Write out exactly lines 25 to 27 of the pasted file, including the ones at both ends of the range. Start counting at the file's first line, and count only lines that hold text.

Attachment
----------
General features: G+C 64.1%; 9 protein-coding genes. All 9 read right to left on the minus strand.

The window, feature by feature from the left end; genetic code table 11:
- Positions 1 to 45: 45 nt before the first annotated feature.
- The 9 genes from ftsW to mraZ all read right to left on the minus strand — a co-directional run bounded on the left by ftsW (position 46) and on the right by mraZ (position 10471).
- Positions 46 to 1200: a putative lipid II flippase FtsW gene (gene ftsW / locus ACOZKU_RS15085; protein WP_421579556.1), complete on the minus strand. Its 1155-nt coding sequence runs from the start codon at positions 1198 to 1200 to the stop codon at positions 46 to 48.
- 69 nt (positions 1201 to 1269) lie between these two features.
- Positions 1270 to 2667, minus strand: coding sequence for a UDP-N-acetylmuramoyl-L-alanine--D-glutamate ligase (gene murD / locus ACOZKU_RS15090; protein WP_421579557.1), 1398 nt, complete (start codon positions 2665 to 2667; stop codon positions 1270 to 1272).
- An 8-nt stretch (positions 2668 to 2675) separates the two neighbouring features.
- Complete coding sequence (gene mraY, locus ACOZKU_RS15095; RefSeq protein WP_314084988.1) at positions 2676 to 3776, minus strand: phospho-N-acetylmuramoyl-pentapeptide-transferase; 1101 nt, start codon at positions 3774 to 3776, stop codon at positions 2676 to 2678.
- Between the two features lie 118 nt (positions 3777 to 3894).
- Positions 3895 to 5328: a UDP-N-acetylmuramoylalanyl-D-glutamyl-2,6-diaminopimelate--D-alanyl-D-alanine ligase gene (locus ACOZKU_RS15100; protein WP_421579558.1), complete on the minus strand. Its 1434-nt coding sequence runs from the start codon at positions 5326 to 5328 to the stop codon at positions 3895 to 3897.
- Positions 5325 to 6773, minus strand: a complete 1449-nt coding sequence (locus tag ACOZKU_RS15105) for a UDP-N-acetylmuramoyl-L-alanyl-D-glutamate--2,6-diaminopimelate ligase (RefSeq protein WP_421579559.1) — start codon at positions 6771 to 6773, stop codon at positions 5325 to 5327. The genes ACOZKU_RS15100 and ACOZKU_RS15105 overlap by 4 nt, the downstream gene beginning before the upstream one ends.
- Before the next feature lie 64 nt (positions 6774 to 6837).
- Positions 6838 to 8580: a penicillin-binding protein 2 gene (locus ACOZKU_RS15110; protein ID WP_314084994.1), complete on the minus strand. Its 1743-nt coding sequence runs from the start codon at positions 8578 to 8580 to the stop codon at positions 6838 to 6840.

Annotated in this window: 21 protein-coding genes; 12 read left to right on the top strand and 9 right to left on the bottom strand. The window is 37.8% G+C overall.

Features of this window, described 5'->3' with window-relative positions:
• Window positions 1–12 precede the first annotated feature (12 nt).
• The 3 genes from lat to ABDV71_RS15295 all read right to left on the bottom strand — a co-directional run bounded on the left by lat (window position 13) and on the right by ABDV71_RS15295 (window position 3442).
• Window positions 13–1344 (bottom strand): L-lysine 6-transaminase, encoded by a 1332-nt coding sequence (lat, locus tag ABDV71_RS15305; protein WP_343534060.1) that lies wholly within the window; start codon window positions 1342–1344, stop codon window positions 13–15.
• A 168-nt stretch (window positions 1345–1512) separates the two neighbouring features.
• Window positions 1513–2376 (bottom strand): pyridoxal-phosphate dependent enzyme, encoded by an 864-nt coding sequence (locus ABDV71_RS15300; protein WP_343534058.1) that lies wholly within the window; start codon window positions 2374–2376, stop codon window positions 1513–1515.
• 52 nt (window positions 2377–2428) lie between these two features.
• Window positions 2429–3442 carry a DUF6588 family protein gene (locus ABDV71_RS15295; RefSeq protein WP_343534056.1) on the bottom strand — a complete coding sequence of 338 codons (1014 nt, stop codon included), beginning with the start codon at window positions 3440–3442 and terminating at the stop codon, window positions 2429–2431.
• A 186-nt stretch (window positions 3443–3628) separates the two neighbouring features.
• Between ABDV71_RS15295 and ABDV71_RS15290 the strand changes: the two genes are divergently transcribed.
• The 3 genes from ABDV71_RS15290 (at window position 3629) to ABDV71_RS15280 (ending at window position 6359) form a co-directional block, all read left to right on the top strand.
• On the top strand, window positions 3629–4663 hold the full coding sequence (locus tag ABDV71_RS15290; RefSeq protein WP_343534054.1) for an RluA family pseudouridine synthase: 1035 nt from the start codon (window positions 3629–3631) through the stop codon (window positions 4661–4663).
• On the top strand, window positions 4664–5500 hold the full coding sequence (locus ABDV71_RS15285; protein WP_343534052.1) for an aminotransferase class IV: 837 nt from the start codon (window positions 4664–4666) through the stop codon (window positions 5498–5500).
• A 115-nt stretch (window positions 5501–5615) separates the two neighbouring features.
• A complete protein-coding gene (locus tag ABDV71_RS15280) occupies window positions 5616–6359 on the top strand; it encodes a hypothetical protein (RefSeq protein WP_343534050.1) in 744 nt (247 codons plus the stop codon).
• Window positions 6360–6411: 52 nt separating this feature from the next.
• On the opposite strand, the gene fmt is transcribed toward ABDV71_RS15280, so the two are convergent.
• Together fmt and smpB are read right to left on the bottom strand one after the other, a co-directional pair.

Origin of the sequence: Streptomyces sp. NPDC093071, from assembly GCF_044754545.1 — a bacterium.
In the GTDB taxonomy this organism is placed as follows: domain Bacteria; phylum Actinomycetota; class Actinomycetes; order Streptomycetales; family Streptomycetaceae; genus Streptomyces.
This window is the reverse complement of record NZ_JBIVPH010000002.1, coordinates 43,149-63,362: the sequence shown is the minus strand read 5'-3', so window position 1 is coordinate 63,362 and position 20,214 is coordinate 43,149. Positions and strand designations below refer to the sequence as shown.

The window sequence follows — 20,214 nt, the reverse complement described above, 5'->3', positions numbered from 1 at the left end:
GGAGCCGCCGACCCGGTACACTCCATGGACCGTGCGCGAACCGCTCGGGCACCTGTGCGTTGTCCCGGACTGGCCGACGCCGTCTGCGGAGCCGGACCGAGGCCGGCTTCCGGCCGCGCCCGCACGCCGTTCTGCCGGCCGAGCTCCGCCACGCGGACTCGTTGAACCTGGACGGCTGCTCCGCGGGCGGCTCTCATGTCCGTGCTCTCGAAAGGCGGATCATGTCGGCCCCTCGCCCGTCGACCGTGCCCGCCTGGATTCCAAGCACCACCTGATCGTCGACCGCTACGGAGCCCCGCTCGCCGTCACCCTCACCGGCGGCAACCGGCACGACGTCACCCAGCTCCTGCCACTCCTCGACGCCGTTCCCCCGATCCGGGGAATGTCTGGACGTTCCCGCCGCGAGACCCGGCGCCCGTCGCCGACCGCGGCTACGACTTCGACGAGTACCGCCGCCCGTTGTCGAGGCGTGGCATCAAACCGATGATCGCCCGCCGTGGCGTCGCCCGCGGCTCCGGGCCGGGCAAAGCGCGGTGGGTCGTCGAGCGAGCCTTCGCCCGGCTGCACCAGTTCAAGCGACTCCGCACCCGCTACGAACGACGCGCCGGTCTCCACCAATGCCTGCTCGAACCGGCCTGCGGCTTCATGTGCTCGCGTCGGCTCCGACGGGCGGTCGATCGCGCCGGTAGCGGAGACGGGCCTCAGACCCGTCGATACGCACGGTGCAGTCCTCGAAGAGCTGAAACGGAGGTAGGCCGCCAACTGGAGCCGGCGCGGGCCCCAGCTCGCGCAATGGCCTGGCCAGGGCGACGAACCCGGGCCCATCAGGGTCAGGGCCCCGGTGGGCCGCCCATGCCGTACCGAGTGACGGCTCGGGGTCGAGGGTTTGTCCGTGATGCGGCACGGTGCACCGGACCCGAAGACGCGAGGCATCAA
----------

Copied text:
• Between ABDV71_RS15295 and ABDV71_RS15290 the strand changes: the two genes are divergently transcribed.
• The 3 genes from ABDV71_RS15290 (at window position 3629) to ABDV71_RS15280 (ending at window position 6359) form a co-directional block, all read left to right on the top strand.
• On the top strand, window positions 3629–4663 hold the full coding sequence (locus tag ABDV71_RS15290; RefSeq protein WP_343534054.1) for an RluA family pseudouridine synthase: 1035 nt from the start codon (window positions 3629–3631) through the stop codon (window positions 4661–4663).